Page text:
The gap between lens rear and sensor would be more difficult, where I wonder if a small air gap away from the sensor would be acceptable to allow a condensing module to be fitted over the sensor? That module would be fixed in contact with the sensor, with an input opening designed such that it would not itself be a limiting factor. I don't know how allowable air is at any point between the final lens element and sensor, but worst case would the subject need to be underwater too? :D

I think I'm way over my head here, and not just with water...

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PostPosted: Sun Jul 17, 2011 1:43 pm 
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Hi popo,

Me too. The more I think about light the more bizarre it seems and we spend most of our days immersed in the stuff. I explored one aspect of this strangeness in my thread What is the "width" of a photon?. And now I learn that the limit on resolution isn't only dependent on the diameter of the inlet pupil but also on the local speed of light behind the initial optical surface.

In telescope terms suppose during the best seeing one could just separate the two components of a double star with a four inch refractor. Until today I had assumed that such a limit to resolution was set in stone and could only be improved by using a bigger telescope or, less realistically, a shorter wavelength of light. Not so as it now seems that if the lens could somehow be made of solid diamond and extended all the way back from the front surface to the imaging sensor then one could either resolve stars about 2.4 times closer together under perfect seeing or use a 1.7" telescope for the same resolution as a conventional four incher.

So where and how exactly does this loss of information occur when there's a lot of air between the lens and the sensor? In the case of my thought experiment solid diamond telescope, and echoing your own excellent question, just how far from the sensor does that rear diamond surface have to get before one loses the 2.4x enhanced resolution that diamond's high refractive index provides?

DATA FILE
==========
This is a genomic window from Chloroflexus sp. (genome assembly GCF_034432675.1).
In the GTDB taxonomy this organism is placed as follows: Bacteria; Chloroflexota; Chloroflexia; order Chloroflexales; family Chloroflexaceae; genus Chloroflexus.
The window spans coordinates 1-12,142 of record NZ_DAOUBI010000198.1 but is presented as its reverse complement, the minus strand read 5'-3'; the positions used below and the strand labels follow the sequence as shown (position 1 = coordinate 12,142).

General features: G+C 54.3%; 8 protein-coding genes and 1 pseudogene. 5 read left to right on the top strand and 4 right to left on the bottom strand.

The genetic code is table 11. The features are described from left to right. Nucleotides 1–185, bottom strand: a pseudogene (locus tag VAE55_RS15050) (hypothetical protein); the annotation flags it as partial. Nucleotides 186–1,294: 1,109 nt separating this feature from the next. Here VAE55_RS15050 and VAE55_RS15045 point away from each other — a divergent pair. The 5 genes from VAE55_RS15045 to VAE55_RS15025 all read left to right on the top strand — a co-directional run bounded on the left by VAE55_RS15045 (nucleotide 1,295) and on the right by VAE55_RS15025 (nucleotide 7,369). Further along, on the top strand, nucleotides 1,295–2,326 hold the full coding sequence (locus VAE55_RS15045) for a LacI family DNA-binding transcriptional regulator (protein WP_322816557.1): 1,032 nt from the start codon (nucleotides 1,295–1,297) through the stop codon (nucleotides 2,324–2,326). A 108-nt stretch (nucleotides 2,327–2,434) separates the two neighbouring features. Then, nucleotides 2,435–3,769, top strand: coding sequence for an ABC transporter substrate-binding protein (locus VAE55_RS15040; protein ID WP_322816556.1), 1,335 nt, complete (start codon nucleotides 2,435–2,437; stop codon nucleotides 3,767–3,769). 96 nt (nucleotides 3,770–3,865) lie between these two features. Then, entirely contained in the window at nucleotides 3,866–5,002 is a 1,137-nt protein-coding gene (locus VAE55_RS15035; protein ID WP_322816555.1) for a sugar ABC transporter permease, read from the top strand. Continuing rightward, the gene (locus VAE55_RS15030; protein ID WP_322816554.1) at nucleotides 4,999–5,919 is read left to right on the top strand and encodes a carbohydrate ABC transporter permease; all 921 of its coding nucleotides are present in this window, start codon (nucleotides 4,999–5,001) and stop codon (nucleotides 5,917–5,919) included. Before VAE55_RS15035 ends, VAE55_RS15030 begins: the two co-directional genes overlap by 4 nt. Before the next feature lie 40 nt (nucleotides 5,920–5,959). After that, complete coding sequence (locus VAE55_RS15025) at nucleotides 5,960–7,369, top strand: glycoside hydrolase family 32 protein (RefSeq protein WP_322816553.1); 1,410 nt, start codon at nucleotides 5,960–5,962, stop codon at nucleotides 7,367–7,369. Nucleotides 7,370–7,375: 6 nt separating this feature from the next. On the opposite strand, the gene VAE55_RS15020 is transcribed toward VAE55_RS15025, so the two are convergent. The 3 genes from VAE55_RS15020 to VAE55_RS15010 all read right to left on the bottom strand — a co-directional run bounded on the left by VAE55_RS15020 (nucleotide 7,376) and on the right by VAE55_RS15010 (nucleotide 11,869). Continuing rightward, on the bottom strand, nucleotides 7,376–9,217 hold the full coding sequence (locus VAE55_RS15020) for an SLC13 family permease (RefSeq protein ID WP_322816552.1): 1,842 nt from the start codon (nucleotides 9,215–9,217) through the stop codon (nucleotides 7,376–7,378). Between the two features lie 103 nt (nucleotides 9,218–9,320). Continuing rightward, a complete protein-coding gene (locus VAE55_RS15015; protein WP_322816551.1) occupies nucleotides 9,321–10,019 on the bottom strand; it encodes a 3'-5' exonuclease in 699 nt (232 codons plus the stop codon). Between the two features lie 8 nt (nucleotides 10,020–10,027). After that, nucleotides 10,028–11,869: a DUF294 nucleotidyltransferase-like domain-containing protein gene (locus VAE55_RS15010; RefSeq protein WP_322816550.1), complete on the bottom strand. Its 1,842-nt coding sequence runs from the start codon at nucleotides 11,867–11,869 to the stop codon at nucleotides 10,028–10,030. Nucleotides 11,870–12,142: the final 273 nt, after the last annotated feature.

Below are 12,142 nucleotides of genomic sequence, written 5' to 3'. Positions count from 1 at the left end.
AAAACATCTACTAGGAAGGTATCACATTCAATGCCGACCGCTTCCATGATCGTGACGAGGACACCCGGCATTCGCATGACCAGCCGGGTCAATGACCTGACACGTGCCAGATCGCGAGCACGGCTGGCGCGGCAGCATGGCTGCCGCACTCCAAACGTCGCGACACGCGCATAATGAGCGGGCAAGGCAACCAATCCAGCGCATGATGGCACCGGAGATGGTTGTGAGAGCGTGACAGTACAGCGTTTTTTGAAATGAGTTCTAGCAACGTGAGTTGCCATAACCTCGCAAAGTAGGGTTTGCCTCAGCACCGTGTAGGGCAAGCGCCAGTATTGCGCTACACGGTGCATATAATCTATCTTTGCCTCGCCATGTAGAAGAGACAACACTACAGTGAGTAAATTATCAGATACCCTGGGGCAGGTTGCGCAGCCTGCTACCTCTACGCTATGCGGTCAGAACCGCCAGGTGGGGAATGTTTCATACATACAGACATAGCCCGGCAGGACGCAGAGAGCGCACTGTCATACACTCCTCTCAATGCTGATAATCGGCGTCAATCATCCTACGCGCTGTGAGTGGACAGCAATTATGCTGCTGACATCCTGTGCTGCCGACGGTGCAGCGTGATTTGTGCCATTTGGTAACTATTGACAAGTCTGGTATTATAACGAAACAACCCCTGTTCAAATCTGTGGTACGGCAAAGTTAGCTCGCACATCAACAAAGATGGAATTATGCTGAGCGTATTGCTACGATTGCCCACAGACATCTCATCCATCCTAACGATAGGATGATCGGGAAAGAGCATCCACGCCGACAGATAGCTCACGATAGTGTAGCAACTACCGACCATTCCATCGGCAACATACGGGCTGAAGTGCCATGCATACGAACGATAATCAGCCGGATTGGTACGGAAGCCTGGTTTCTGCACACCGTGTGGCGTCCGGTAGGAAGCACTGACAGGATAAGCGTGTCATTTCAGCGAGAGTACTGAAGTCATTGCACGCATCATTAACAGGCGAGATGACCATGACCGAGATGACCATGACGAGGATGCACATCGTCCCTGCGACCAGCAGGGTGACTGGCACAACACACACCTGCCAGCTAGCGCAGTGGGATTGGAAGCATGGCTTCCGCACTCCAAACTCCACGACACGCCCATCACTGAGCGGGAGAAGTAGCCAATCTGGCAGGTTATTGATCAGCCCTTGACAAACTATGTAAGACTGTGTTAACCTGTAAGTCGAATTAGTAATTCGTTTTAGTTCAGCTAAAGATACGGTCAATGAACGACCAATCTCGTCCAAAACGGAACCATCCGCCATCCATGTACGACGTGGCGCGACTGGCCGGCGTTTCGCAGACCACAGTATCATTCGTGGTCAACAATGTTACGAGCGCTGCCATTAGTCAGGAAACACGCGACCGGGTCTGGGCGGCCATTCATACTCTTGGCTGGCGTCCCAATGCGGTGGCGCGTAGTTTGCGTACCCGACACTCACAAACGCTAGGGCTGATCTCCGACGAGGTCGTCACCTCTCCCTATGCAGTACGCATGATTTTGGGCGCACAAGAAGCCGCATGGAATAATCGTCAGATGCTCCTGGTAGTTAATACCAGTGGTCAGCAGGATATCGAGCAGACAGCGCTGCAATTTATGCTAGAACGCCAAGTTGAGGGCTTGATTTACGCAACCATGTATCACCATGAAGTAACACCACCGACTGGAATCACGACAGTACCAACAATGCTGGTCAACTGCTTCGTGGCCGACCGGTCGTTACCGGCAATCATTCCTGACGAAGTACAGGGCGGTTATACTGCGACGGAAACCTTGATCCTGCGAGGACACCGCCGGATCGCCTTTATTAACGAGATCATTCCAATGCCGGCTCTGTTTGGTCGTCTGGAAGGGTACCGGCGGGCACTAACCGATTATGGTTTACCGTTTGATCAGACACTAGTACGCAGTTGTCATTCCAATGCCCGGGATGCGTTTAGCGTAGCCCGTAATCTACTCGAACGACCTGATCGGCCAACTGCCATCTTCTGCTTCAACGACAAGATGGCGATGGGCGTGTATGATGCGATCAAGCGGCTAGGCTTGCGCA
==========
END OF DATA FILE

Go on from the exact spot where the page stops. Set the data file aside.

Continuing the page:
Where's our resident professor of optics when one needs him?

Bob.

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Olympus OM-D E-M1 + M.Zuiko Digital ED 12-40mm f/2.8, Lumix 7-14mm f/4, Leica DG Summilux 15mm f/1.7 ASPH, M.Zuiko Digital 45mm 1:1.8, M.Zuiko Digital ED 75mm 1:1.8.
Leica D Vario-Elmar 14mm-150mm f/3.5 - f/5.6 ASPH.
OM-D E-M5, H-PS14042E, Gitzo GT1541T, Arca-Swiss Z1 DP ball-head.
Astrophotography: TEC 140 'scope, FLI ML16803 camera, ASA DDM60 Pro mount.


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PostPosted: Sun Jul 17, 2011 2:20 pm 
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He's flat out building the mini-WASP array in preparation for a "First Light" party next month. He's also just back from the Starmus Festival in Tenerife - an event I call "Woodstock" for astronomers with an unbelievable line up of megastars - one of which is shown below:

Image

Anyway - enough of that. There are tons of materials with an index close to diamond that are used extensively in optics - Tantalum Pentoxide is one with an index of 1.96 which I used to make photonic crystals. Problem with using high index materials for your lens of course is the huge Fresnel reflection you get at the air/material interface, so then you need to put a multilayer antireflection coating dielectric on.

There are many "tricks" that can be used to improve the capabilities of image sensors, but the problem is that chip manufacturers do not want to bring "non Silicon-standard" materials into their fab-lines, for very good reasons.

Greg